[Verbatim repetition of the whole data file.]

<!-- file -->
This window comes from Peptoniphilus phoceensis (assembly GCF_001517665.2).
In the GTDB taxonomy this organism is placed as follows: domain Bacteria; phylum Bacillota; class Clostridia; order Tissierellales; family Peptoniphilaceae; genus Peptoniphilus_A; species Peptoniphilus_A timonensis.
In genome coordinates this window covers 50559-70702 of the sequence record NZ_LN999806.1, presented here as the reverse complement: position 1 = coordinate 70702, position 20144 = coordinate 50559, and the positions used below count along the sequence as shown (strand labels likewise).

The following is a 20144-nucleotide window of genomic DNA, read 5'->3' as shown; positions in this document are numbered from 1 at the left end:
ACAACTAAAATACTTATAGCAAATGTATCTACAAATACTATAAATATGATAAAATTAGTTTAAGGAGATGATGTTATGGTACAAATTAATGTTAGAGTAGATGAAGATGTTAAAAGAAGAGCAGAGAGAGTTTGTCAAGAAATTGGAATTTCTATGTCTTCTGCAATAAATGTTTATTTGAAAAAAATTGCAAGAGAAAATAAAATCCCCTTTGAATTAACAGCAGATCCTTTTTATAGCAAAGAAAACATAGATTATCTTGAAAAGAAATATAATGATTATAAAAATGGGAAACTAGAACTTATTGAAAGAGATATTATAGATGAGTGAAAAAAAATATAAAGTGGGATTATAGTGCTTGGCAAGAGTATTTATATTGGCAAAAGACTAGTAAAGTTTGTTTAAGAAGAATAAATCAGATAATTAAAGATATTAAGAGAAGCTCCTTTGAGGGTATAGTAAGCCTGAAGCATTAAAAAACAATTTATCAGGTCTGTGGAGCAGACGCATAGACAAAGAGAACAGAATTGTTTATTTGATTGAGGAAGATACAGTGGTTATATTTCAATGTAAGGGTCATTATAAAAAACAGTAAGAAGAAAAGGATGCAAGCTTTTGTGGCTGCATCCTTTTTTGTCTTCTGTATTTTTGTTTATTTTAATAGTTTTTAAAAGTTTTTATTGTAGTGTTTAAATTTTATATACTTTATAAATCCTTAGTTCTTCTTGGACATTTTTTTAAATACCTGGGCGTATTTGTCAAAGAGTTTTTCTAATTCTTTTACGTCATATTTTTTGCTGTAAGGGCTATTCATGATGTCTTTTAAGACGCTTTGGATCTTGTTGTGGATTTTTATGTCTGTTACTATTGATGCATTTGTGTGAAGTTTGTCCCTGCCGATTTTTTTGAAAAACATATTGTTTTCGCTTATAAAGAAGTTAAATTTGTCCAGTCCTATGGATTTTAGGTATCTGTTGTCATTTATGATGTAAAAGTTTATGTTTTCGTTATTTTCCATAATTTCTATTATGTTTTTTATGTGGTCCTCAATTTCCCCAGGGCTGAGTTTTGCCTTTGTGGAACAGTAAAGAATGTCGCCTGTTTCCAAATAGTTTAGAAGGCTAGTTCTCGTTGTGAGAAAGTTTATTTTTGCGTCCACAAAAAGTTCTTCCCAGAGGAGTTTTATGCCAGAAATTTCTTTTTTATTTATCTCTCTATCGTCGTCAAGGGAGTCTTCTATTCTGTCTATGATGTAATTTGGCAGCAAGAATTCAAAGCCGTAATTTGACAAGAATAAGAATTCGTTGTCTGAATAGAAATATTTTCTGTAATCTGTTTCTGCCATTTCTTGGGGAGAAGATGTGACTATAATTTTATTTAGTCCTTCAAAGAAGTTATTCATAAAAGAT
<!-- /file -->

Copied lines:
This window comes from Peptoniphilus phoceensis (assembly GCF_001517665.2).
In the GTDB taxonomy this organism is placed as follows: domain Bacteria; phylum Bacillota; class Clostridia; order Tissierellales; family Peptoniphilaceae; genus Peptoniphilus_A; species Peptoniphilus_A timonensis.
In genome coordinates this window covers 50559-70702 of the sequence record NZ_LN999806.1, presented here as the reverse complement: position 1 = coordinate 70702, position 20144 = coordinate 50559, and the positions used below count along the sequence as shown (strand labels likewise).

The following is a 20144-nucleotide window of genomic DNA, read 5'->3' as shown; positions in this document are numbered from 1 at the left end:
ACAACTAAAATACTTATAGCAAATGTATCTACAAATACTATAAATATGATAAAATTAGTTTAAGGAGATGATGTTATGGTACAAATTAATGTTAGAGTAGATGAAGATGTTAAAAGAAGAGCAGAGAGAGTTTGTCAAGAAATTGGAATTTCTATGTCTTCTGCAATAAATGTTTATTTGAAAAAAATTGCAAGAGAAAATAAAATCCCCTTTGAATTAACAGCAGATCCTTTTTATAGCAAAGAAAACATAGATTATCTTGAAAAGAAATATAATGATTATAAAAATGGGAAACTAGAACTTATTGAAAGAGATATTATAGATGAGTGAAAAAAAATATAAAGTGGGATTATAGTGCTTGGCAAGAGTATTTATATTGGCAAAAGACTAGTAAAGTTTGTTTAAGAAGAATAAATCAGATAATTAAAGATATTAAGAGAAGCTCCTTTGAGGGTATAGTAAGCCTGAAGCATTAAAAAACAATTTATCAGGTCTGTGGAGCAGACGCATAGACAAAGAGAACAGAATTGTTTATTTGATTGAGGAAGATACAGTGGTTATATTTCAATGTAAGGGTCATTATAAAAAACAGTAAGAAGAAAAGGATGCAAGCTTTTGTGGCTGCATCCTTTTTTGTCTTCTGTATTTTTGTTTATTTTAATAGTTTTTAAAAGTTTTTATTGTAGTGTTTAAATTTTATATACTTTATAAATCCTTAGTTCTTCTTGGACATTTTTTTAAATACCTGGGCGTATTTGTCAAAGAGTTTTTCTAATTCTTTTACGTCATATTTTTTGCTGTAAGGGCTATTCATGATGTCTTTTAAGACGCTTTGGATCTTGTTGTGGATTTTTATGTCTGTTACTATTGATGCATTTGTGTGAAGTTTGTCCCTGCCGATTTTTTTGAAAAACATATTGTTTTCGCTTATAAAGAAGTTAAATTTGTCCAGTCCTATGGATTTTAGGTATCTGTTGTCATTTATGATGTAAAAGTTTATGTTTTCGTTATTTTCCATAATTTCTATTATGTTTTTTATGTGGTCCTCAATTTCCCCAGGGCTGAGTTTTGCCTTTGTGGAACAGTAAAGAATGTCGCCTGTTTCCAAATAGTTTAGAAGGCTAGTTCTCGTTGTGAGAAAGTTTATTTTTGCGTCCACAAAAAGTTCTTCCCAGAGGAGTTTTATGCCAGAAATTTCTTTTTTATTTATCTCTCTATCGTCGTCAAGGGAGTCTTCTATTCTGTCTATGATGTAATTTGGCAGCAAGAATTCAAAGCCGTAATTTGACAAGAATAAGAATTCGTTGTCTGAATAGAAATATTTTCTGTAATCTGTTTCTGCCATTTCTTGGGGAGAAGATGTGACTATAATTTTATTTAGTCCTTCAAAGAAGTTATTCATAAAAGAT